Managing Asthma Through the Winter
If you have allergic asthma, you might think the winter would be your best season. No pollen in the air and the outdoor mold spores so prevalent through the fall have finally dispersed.
But actually, I’ve found that winter can still be quite challenging when it comes to maintaining asthma control. In fact, winter is when I notice my asthma symptoms the most.
Let’s take a look at why this might be true.
Unfortunately, when the weather is cold, and in some places, snowy, you’ll tend to spend more time indoors. And for sensitive people, indoor allergens can be just as bothersome allergy and asthma triggers as outdoor allergens.
Indoor allergens include:
- Dust mites
- Animal allergens
- Indoor molds
- Insect and mouse allergens
What You Can Do About Indoor Allergens
Well, of course, avoidance of allergens is always the goal. But total avoidance is almost impossible. Still, you can take steps to limit your contact with indoor allergens. Here are a few tips. 1
- Keep the house as dust-free as possible. Vacuum or sweep frequently, wearing a HEPA-filter mask if needed. Bare floors are better than carpeting for limiting build up of dust mites. Wash your bed linens weekly in hot water, and use an allergen-proof pillow and mattress covers. Dry your linens in a hot dryer.
- Limit your contact with pet allergens. The best way to do this is to keep pets out of the bedroom and off your furniture. With dogs and cats, it’s their dander (dead skin flakes) and saliva that are the trigger, so brushing them can help. So can keeping them from licking you or the furniture. If you have caged animals such as rabbits or guinea pigs, urine is the more likely trigger, so have a non-allergic person clean out the cage often.
- Keep your house mold “unfriendly.” Mold and mildew thrive in warm, humid areas, such as bathrooms, kitchens and basements. Be sure to repair any leaks. Using a dehumidifier can help reduce moisture in damp areas. Running exhaust fans in the kitchen and bathroom, especially while cooking or showering, will help as well. If mold does form, wash it away thoroughly with water and detergent, or bleach if necessary.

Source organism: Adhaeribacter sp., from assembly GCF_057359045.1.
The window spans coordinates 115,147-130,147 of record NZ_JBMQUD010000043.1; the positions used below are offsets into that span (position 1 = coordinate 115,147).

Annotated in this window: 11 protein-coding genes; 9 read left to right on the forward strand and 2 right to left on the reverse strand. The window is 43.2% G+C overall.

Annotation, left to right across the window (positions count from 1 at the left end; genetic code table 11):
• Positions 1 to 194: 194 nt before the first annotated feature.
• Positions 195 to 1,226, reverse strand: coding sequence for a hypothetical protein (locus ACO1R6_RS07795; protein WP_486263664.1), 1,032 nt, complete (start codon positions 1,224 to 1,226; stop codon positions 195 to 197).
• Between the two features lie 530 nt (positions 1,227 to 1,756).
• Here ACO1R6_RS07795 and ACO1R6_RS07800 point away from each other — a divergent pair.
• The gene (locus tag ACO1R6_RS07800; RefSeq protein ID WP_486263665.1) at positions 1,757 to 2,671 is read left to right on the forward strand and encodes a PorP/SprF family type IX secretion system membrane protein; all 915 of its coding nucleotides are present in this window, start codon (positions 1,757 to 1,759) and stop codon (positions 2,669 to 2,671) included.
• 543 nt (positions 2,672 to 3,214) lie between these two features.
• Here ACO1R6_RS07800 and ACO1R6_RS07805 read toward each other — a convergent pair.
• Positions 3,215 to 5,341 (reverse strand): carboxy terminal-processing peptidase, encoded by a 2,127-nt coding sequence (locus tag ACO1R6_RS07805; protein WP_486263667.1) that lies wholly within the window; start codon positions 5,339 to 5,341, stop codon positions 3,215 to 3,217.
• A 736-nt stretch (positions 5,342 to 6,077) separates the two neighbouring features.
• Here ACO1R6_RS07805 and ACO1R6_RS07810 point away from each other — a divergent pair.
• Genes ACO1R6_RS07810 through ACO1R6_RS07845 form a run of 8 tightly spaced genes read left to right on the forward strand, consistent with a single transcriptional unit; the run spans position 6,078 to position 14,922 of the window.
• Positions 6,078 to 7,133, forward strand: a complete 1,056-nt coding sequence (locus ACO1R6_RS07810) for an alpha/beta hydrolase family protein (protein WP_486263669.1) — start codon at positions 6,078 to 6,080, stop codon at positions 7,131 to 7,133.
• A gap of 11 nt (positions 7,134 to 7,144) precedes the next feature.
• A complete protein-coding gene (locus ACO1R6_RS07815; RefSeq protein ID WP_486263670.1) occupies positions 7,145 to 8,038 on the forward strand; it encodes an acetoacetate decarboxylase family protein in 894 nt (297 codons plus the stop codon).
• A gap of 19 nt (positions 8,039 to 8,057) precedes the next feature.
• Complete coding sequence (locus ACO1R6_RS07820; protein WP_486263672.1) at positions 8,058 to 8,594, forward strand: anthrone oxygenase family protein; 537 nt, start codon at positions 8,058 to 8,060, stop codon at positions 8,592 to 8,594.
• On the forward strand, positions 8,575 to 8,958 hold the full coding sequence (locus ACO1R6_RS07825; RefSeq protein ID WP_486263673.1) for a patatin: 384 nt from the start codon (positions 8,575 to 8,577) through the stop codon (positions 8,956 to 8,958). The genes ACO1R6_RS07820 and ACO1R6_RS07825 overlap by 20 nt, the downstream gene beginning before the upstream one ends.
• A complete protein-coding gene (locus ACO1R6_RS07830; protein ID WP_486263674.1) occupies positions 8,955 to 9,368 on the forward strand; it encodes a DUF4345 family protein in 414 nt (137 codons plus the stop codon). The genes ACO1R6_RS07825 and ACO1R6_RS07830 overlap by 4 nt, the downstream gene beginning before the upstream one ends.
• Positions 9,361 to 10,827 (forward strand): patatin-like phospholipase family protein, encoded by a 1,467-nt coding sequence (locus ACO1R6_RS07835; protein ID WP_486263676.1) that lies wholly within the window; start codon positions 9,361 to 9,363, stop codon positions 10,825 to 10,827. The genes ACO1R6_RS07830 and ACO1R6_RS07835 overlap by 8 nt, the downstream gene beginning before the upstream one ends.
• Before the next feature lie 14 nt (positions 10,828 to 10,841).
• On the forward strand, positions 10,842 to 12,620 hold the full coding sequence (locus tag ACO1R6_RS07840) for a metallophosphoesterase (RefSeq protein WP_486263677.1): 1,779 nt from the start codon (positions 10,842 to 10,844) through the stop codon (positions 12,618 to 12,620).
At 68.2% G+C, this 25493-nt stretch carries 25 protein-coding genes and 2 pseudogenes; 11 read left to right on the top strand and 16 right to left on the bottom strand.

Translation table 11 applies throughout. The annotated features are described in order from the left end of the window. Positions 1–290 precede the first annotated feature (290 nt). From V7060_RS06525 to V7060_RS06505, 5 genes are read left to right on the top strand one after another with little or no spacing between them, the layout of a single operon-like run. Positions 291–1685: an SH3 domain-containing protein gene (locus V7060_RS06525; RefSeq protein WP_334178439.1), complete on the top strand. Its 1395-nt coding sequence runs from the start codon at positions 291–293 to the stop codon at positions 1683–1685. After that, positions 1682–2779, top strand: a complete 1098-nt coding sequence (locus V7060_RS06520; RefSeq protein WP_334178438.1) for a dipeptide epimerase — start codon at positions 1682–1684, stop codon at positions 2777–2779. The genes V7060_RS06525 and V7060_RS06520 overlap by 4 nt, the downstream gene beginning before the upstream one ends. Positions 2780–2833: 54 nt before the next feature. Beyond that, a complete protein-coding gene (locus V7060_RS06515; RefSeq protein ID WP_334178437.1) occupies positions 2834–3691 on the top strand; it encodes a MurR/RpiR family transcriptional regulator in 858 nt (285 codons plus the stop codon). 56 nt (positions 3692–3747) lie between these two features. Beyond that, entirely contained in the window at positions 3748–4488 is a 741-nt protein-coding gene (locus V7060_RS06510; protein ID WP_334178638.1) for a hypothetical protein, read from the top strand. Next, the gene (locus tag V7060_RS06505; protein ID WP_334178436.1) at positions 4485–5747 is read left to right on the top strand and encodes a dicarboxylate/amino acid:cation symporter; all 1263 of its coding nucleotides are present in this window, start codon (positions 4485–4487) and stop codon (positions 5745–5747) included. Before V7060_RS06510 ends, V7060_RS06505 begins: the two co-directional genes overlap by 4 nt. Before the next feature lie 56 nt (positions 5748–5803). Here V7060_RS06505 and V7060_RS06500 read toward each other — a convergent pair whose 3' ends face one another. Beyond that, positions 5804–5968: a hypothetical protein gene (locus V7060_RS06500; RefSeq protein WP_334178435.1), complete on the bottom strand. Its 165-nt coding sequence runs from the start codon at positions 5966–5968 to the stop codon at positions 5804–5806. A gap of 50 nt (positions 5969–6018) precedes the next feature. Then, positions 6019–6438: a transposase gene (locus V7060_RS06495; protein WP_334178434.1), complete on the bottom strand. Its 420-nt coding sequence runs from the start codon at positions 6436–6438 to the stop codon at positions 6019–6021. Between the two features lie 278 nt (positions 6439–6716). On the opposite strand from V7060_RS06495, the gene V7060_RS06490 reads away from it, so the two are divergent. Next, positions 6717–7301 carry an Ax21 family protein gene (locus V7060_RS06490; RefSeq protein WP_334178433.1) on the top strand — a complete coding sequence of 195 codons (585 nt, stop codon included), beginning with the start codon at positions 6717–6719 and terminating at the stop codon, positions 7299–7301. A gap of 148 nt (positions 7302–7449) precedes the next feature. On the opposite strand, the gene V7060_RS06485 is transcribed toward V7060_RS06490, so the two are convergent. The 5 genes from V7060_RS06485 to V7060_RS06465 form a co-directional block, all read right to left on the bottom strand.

- Discourage critters from entering your home. Be sure to block all areas where insects or rodents could enter your home. This would include crevices, wall cracks and windows. Keep your food in containers with lids. Put away pet food as soon as your pets are done eating. Take out garbage regularly, and keep it in a lidded container when it’s inside. Keep the kitchen clean: no dirty dishes left lying around, wipe off stoves and counters, etc.
Outdoor Allergens in Warmer Climates
If you live in an area that never gets really cold for very long during the winter months, then you may still have to deal with outdoor pollen and molds throughout much of the year. Or, if you live in an area with mountain cedar trees, such as central Texas, you could also be exposed to pollen in the winter. Cedar trees typically pollinate during the early winter months.
What You Can Do About Outdoor Allergens
- Watch the pollen counts and stay indoors when counts are high, if you can.
- Don’t hang clothing outdoors to dry where it can gather pollen and mold spores.
- Shower and wash your hair after being outdoors to get rid of pollen.
When you’re spending more time indoors, you may also be exposed to substances that can irritate your airways and trigger asthma attacks. This includes both tobacco smoke, as well as the smoke from fireplaces and wood stoves. It could also include strong fumes from burning candles, incense and air fresheners.
Plus, when you run your heater, it can stir up indoor allergens, especially dust mites.
What You Can Do About Indoor Irritants